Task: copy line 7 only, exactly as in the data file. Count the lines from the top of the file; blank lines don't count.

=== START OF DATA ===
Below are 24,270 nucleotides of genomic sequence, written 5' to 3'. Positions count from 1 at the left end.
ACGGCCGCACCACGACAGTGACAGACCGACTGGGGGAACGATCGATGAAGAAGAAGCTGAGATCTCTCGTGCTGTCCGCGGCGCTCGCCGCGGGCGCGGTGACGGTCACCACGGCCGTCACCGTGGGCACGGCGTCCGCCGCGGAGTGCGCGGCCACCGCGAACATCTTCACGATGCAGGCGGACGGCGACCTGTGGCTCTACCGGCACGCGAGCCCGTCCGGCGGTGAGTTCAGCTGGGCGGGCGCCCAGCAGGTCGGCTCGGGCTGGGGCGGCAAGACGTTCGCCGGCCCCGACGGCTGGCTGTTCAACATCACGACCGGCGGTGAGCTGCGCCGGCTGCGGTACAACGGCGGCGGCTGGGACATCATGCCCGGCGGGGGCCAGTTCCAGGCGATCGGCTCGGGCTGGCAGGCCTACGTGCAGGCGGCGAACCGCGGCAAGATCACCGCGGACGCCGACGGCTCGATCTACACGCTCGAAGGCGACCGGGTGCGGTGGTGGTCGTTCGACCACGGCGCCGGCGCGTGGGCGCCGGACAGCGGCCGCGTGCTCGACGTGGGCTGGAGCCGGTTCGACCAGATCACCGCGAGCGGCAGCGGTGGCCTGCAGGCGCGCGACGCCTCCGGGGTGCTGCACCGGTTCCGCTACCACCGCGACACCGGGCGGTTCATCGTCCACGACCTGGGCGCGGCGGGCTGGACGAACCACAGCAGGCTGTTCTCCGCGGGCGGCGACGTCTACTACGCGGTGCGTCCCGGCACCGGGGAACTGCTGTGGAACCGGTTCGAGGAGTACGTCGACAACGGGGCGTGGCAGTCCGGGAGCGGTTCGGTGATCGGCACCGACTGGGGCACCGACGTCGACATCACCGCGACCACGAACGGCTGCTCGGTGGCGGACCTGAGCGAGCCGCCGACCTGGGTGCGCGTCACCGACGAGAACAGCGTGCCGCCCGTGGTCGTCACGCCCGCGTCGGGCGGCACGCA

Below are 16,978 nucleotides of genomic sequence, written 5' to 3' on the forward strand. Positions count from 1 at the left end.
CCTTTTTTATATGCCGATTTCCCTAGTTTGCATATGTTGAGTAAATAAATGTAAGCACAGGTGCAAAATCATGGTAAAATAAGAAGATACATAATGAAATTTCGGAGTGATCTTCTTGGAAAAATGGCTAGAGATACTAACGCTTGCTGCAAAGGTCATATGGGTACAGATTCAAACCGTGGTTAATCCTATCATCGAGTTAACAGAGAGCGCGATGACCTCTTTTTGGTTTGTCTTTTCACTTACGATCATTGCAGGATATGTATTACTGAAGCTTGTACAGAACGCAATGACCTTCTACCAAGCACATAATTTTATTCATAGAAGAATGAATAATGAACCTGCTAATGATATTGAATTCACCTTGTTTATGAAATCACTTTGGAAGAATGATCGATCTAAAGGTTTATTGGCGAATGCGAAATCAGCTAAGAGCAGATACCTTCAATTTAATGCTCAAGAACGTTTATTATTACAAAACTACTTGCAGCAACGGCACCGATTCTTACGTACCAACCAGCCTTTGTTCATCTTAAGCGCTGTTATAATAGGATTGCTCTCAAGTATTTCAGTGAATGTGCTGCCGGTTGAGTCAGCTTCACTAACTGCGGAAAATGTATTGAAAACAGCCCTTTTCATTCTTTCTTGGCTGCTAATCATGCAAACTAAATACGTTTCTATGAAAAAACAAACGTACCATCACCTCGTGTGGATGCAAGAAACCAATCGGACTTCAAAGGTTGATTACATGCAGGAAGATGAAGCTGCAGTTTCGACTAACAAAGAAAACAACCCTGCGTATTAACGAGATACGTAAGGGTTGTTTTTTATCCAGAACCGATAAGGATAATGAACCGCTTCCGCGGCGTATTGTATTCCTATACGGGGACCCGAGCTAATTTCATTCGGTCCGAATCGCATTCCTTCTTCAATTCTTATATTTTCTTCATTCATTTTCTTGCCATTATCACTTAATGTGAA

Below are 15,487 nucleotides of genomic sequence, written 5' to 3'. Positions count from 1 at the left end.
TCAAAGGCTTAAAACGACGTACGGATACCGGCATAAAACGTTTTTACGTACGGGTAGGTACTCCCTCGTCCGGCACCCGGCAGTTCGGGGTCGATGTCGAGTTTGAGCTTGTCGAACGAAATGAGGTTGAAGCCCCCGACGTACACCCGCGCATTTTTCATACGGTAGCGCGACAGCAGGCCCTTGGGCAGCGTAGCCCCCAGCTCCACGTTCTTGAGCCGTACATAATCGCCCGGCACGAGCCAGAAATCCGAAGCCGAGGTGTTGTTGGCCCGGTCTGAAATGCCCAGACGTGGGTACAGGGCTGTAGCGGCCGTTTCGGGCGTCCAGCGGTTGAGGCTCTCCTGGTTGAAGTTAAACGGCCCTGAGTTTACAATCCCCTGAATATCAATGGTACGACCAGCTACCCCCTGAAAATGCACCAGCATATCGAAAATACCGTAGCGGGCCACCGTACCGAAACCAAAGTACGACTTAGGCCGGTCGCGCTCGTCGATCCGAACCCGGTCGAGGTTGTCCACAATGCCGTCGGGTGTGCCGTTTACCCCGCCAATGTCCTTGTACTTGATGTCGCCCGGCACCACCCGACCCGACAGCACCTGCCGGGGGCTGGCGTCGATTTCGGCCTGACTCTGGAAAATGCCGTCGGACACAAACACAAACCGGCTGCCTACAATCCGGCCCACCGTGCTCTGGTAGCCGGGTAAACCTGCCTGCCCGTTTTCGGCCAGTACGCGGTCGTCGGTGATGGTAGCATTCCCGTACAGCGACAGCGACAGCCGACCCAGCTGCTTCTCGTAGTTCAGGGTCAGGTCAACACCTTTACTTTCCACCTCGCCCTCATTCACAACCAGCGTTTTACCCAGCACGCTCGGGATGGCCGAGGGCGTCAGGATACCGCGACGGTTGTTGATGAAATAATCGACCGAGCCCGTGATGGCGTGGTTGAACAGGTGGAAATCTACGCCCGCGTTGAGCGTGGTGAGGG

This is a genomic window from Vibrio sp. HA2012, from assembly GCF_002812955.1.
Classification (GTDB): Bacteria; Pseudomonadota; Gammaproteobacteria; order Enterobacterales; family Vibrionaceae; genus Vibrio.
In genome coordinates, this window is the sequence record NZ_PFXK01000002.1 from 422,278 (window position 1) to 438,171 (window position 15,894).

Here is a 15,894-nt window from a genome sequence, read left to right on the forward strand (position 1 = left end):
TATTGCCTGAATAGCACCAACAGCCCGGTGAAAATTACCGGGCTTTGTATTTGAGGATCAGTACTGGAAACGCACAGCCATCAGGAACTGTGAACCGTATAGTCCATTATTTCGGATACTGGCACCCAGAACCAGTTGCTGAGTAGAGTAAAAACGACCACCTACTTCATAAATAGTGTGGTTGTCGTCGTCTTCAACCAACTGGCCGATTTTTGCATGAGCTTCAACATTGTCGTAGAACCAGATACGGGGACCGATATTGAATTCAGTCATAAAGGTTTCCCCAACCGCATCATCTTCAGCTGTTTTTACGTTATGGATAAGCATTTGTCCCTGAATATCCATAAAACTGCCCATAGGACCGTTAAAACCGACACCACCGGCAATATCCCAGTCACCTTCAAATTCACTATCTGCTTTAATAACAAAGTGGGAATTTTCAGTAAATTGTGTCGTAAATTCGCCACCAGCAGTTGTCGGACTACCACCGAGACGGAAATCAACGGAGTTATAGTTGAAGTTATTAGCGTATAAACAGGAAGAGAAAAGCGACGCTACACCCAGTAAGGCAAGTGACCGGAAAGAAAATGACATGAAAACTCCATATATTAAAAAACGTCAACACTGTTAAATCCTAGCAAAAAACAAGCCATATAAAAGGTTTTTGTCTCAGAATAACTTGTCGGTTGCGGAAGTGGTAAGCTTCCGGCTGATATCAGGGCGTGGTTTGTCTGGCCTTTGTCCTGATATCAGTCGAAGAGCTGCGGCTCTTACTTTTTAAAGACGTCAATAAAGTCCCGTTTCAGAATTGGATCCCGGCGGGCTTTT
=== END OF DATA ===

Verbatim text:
This is a genomic window from Vibrio sp. HA2012, from assembly GCF_002812955.1.